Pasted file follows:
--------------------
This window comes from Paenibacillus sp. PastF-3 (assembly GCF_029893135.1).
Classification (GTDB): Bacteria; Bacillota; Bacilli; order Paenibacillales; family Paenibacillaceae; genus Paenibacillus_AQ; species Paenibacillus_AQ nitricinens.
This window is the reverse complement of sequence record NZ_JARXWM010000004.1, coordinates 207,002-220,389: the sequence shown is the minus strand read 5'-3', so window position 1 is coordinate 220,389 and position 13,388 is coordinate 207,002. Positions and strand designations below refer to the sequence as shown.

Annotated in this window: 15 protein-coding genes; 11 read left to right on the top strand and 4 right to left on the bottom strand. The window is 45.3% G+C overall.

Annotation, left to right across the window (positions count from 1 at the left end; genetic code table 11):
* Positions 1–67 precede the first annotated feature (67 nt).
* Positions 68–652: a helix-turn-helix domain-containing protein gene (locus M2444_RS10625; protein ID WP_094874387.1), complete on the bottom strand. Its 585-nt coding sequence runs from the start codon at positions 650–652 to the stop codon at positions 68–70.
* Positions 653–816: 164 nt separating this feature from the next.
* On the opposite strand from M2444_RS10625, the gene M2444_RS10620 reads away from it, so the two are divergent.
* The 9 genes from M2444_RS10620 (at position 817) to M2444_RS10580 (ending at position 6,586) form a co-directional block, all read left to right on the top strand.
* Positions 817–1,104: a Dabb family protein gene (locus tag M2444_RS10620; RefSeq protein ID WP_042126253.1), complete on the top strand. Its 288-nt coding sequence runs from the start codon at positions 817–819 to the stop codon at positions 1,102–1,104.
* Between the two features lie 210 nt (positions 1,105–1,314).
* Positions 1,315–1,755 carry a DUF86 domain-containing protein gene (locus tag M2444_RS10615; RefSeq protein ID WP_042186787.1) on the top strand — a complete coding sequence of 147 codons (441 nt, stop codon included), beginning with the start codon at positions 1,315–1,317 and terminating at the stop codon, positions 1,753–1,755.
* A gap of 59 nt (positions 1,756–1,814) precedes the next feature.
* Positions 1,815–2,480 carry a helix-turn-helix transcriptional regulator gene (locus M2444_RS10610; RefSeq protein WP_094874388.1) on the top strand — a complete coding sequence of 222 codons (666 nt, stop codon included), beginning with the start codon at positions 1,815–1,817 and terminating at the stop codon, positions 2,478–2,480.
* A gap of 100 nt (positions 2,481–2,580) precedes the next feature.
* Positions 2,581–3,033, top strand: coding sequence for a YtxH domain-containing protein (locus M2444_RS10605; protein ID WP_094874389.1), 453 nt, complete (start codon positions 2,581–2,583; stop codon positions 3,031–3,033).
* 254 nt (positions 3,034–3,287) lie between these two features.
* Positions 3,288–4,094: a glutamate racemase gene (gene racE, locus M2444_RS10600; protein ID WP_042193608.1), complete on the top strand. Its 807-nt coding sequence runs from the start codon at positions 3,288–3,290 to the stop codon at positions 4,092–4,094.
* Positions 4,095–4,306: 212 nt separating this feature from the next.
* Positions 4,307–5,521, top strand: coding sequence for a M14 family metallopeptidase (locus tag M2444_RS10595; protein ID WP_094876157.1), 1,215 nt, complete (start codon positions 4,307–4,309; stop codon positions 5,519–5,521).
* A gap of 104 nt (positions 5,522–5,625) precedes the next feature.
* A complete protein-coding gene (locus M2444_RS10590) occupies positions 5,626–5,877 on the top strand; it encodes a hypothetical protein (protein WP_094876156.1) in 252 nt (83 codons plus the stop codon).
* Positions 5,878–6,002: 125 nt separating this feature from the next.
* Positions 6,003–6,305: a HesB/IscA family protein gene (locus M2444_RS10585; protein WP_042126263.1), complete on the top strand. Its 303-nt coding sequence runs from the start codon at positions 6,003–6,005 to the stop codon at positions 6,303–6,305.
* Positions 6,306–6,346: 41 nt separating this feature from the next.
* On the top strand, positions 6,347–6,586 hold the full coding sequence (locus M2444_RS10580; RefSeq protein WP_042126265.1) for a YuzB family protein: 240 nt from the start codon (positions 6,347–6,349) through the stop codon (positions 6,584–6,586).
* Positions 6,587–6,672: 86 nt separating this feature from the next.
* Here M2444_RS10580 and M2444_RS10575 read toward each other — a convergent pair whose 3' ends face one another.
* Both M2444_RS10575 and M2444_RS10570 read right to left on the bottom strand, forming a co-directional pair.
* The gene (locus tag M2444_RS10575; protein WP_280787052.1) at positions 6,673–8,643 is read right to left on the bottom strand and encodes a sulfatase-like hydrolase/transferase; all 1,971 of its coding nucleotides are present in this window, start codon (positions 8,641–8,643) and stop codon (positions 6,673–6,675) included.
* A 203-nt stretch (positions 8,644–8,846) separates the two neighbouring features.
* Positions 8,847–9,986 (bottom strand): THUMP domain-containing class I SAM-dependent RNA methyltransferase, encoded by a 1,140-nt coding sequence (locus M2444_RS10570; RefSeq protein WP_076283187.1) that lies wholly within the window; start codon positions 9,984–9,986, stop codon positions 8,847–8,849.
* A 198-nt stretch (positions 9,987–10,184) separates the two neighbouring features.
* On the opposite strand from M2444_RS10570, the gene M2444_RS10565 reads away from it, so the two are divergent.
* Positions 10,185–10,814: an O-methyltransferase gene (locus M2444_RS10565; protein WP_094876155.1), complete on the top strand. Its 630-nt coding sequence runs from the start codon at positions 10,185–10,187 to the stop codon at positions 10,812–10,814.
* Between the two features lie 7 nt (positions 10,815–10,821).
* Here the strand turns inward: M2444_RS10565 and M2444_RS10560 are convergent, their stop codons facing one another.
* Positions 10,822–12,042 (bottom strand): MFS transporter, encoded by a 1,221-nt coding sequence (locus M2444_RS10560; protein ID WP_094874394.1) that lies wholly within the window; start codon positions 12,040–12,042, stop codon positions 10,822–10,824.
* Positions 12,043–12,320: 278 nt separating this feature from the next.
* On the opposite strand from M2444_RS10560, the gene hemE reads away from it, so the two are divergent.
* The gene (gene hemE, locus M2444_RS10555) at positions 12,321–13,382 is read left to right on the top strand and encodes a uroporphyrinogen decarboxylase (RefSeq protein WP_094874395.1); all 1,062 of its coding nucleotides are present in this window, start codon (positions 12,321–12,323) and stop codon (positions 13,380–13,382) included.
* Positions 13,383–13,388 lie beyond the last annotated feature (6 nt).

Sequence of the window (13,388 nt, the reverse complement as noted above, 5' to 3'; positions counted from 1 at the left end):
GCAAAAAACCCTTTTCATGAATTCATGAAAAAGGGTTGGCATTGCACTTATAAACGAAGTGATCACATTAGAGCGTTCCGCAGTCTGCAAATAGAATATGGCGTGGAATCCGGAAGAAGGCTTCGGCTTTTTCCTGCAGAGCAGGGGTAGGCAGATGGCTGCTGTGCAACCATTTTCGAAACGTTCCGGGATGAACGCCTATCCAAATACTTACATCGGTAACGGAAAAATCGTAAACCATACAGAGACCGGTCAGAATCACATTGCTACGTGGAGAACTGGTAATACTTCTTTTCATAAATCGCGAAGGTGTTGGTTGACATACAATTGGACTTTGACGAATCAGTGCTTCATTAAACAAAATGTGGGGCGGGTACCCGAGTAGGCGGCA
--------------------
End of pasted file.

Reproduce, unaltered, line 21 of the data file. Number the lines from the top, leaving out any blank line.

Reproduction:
* Positions 4,307–5,521, top strand: coding sequence for a M14 family metallopeptidase (locus tag M2444_RS10595; protein ID WP_094876157.1), 1,215 nt, complete (start codon positions 4,307–4,309; stop codon positions 5,519–5,521).